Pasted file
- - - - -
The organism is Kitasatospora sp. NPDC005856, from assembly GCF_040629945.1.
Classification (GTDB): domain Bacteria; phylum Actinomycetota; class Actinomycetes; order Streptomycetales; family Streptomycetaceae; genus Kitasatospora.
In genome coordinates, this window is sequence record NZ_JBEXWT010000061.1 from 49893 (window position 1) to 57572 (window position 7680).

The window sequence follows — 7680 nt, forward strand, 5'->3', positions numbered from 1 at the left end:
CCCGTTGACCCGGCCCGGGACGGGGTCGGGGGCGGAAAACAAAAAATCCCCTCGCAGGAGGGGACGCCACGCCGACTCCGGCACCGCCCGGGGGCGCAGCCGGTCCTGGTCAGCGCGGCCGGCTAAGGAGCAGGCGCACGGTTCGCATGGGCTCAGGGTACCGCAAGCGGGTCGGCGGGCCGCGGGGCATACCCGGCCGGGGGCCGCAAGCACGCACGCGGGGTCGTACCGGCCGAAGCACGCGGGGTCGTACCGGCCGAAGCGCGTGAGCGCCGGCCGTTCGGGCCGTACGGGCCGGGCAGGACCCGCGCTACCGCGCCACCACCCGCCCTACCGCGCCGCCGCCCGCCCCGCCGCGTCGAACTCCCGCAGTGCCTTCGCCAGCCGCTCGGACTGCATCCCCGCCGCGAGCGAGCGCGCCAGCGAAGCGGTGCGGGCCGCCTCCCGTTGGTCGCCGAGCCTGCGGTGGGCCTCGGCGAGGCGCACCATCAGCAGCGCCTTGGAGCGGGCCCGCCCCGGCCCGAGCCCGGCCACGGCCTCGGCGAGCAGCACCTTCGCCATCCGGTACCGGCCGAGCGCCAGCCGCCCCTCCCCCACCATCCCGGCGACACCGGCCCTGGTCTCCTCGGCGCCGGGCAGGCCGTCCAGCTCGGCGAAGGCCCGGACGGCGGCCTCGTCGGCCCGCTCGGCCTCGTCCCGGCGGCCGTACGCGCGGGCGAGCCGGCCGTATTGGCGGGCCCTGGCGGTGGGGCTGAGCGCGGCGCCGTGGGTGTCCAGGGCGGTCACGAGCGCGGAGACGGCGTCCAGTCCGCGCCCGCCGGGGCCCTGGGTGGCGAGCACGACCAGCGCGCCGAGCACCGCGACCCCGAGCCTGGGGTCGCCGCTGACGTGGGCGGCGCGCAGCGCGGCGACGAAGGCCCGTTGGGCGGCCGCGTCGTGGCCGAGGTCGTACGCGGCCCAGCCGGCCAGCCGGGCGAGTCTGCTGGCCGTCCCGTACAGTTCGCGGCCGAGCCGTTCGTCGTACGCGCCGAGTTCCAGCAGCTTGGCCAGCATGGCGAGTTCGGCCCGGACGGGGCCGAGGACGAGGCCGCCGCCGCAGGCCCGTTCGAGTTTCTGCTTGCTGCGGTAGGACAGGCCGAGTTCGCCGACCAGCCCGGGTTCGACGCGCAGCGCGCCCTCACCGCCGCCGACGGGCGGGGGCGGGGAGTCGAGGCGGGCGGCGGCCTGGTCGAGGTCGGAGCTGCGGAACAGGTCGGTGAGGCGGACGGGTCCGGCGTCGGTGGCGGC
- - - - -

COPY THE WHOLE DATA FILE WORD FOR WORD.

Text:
The organism is Kitasatospora sp. NPDC005856, from assembly GCF_040629945.1.
Classification (GTDB): domain Bacteria; phylum Actinomycetota; class Actinomycetes; order Streptomycetales; family Streptomycetaceae; genus Kitasatospora.
In genome coordinates, this window is sequence record NZ_JBEXWT010000061.1 from 49893 (window position 1) to 57572 (window position 7680).

The window sequence follows — 7680 nt, forward strand, 5'->3', positions numbered from 1 at the left end:
CCCGTTGACCCGGCCCGGGACGGGGTCGGGGGCGGAAAACAAAAAATCCCCTCGCAGGAGGGGACGCCACGCCGACTCCGGCACCGCCCGGGGGCGCAGCCGGTCCTGGTCAGCGCGGCCGGCTAAGGAGCAGGCGCACGGTTCGCATGGGCTCAGGGTACCGCAAGCGGGTCGGCGGGCCGCGGGGCATACCCGGCCGGGGGCCGCAAGCACGCACGCGGGGTCGTACCGGCCGAAGCACGCGGGGTCGTACCGGCCGAAGCGCGTGAGCGCCGGCCGTTCGGGCCGTACGGGCCGGGCAGGACCCGCGCTACCGCGCCACCACCCGCCCTACCGCGCCGCCGCCCGCCCCGCCGCGTCGAACTCCCGCAGTGCCTTCGCCAGCCGCTCGGACTGCATCCCCGCCGCGAGCGAGCGCGCCAGCGAAGCGGTGCGGGCCGCCTCCCGTTGGTCGCCGAGCCTGCGGTGGGCCTCGGCGAGGCGCACCATCAGCAGCGCCTTGGAGCGGGCCCGCCCCGGCCCGAGCCCGGCCACGGCCTCGGCGAGCAGCACCTTCGCCATCCGGTACCGGCCGAGCGCCAGCCGCCCCTCCCCCACCATCCCGGCGACACCGGCCCTGGTCTCCTCGGCGCCGGGCAGGCCGTCCAGCTCGGCGAAGGCCCGGACGGCGGCCTCGTCGGCCCGCTCGGCCTCGTCCCGGCGGCCGTACGCGCGGGCGAGCCGGCCGTATTGGCGGGCCCTGGCGGTGGGGCTGAGCGCGGCGCCGTGGGTGTCCAGGGCGGTCACGAGCGCGGAGACGGCGTCCAGTCCGCGCCCGCCGGGGCCCTGGGTGGCGAGCACGACCAGCGCGCCGAGCACCGCGACCCCGAGCCTGGGGTCGCCGCTGACGTGGGCGGCGCGCAGCGCGGCGACGAAGGCCCGTTGGGCGGCCGCGTCGTGGCCGAGGTCGTACGCGGCCCAGCCGGCCAGCCGGGCGAGTCTGCTGGCCGTCCCGTACAGTTCGCGGCCGAGCCGTTCGTCGTACGCGCCGAGTTCCAGCAGCTTGGCCAGCATGGCGAGTTCGGCCCGGACGGGGCCGAGGACGAGGCCGCCGCCGCAGGCCCGTTCGAGTTTCTGCTTGCTGCGGTAGGACAGGCCGAGTTCGCCGACCAGCCCGGGTTCGACGCGCAGCGCGCCCTCACCGCCGCCGACGGGCGGGGGCGGGGAGTCGAGGCGGGCGGCGGCCTGGTCGAGGTCGGAGCTGCGGAACAGGTCGGTGAGGCGGACGGGTCCGGCGTCGGTGGCGGC